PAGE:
Due to shortage of money, Sneha and her sisters are finding it difficult to buy sanitary pads. “How can we afford pads, if there's a shortage of money? We use cloth. Pads were better, cloth is more difficult. Before the lockdown, I would get them from the market, it was all open. Now, there’s less money.” They repurpose old clothes, she says, “We take cotton fabric available at home from used clothes. We only use it once and then we throw it. We take a different piece of cloth each time. We can’t clean the cloth and use it again if it’s been used once. We throw it away.” As Sneha and her family live far away from the village centre, they don’t have access to an Aanganwadi. “We live on the road, Anganwadi is in the village, so we don’t have any interaction with them.”

Sneha is now taking on additional household chores owing to the family members' extended time at home, and is learning tailoring from her older sister, who makes some money from it. Sneha is planning to take on vocational training as a beautician if she is unable to study medicine. She says, “Women go to beauty parlours, so women only do the job. There are no challenges with that.” Sneha would prefer studying over work, but given her family's financial situation, she might have to give it up altogether.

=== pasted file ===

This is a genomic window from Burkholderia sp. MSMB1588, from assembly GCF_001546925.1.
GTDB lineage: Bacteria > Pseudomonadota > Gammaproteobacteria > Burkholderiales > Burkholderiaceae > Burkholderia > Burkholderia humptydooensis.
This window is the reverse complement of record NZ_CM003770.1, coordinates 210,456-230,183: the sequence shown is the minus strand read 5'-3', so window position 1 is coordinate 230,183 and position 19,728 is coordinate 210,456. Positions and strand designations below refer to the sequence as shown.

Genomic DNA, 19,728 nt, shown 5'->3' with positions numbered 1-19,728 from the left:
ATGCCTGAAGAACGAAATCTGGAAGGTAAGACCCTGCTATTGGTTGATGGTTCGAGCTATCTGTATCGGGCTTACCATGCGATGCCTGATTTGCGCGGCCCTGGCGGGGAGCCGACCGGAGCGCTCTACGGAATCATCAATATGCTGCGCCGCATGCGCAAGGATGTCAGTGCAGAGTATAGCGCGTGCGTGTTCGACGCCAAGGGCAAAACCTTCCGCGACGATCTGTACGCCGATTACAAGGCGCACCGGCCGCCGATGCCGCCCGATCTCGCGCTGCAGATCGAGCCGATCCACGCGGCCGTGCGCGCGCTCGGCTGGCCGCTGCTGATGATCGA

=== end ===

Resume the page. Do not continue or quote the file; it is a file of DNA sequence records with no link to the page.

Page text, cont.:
Medicinal Needs

“It’s okay if we go hungry once in a while, but I want to make sure that my kids get their medicines.”

Manjit, Male, 48
Urban, Punjab
Factory worker

Manjit is 48 years old and stays with his son and daughter in a city in Punjab. Manjit works in a factory, but since the lockdown the factory has been shut and he has been unable to go to work. Both his children aren’t able to go to work either. “There are a lot of difficulties. We used to earn and eat but now we are unable to. We are using whatever we have saved, but we’ve spent most of the saved money. We are managing with whatever we get from the government ration.” Manjit does not believe that he will be able to resume work any time soon. He says, “All the people who used to work in the factory have gone back to their homes so there is no one available to produce the fabric.”

Manjit is most worried about his children’s medical needs. Their doctor had advised them to stock up medicines before the lockdown, but they are still facing difficulties. “My daughter needs injections, she needs five. We were able to give her three, but the remaining two we were unable to get because of the lockdown. So we need to find a way to resume that.” Manjit is hoping the lockdown ends soon so that his children are able to get their required medicines. “It’s okay if we go hungry once in a while, but I want to make sure that my kids get their medicines.”